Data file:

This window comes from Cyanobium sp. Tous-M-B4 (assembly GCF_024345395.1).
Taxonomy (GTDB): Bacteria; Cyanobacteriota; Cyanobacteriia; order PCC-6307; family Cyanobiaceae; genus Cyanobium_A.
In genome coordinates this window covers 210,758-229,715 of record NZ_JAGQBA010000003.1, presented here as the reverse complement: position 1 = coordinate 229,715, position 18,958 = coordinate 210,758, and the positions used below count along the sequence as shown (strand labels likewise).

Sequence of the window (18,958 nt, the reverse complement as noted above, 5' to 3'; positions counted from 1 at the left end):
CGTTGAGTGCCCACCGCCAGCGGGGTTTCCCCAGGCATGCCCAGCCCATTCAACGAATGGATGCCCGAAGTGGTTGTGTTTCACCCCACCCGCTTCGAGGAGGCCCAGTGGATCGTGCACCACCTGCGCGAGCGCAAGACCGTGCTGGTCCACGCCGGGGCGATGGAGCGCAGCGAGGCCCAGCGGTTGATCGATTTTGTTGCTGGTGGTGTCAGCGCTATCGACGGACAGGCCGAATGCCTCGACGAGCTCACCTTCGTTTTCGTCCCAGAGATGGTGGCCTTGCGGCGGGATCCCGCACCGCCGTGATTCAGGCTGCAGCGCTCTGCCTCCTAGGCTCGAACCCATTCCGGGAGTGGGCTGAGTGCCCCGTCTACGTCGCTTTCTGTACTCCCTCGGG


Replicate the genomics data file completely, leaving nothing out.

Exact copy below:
This window comes from Cyanobium sp. Tous-M-B4 (assembly GCF_024345395.1).
Taxonomy (GTDB): Bacteria; Cyanobacteriota; Cyanobacteriia; order PCC-6307; family Cyanobiaceae; genus Cyanobium_A.
In genome coordinates this window covers 210,758-229,715 of record NZ_JAGQBA010000003.1, presented here as the reverse complement: position 1 = coordinate 229,715, position 18,958 = coordinate 210,758, and the positions used below count along the sequence as shown (strand labels likewise).

Sequence of the window (18,958 nt, the reverse complement as noted above, 5' to 3'; positions counted from 1 at the left end):
CGTTGAGTGCCCACCGCCAGCGGGGTTTCCCCAGGCATGCCCAGCCCATTCAACGAATGGATGCCCGAAGTGGTTGTGTTTCACCCCACCCGCTTCGAGGAGGCCCAGTGGATCGTGCACCACCTGCGCGAGCGCAAGACCGTGCTGGTCCACGCCGGGGCGATGGAGCGCAGCGAGGCCCAGCGGTTGATCGATTTTGTTGCTGGTGGTGTCAGCGCTATCGACGGACAGGCCGAATGCCTCGACGAGCTCACCTTCGTTTTCGTCCCAGAGATGGTGGCCTTGCGGCGGGATCCCGCACCGCCGTGATTCAGGCTGCAGCGCTCTGCCTCCTAGGCTCGAACCCATTCCGGGAGTGGGCTGAGTGCCCCGTCTACGTCGCTTTCTGTACTCCCTCGGG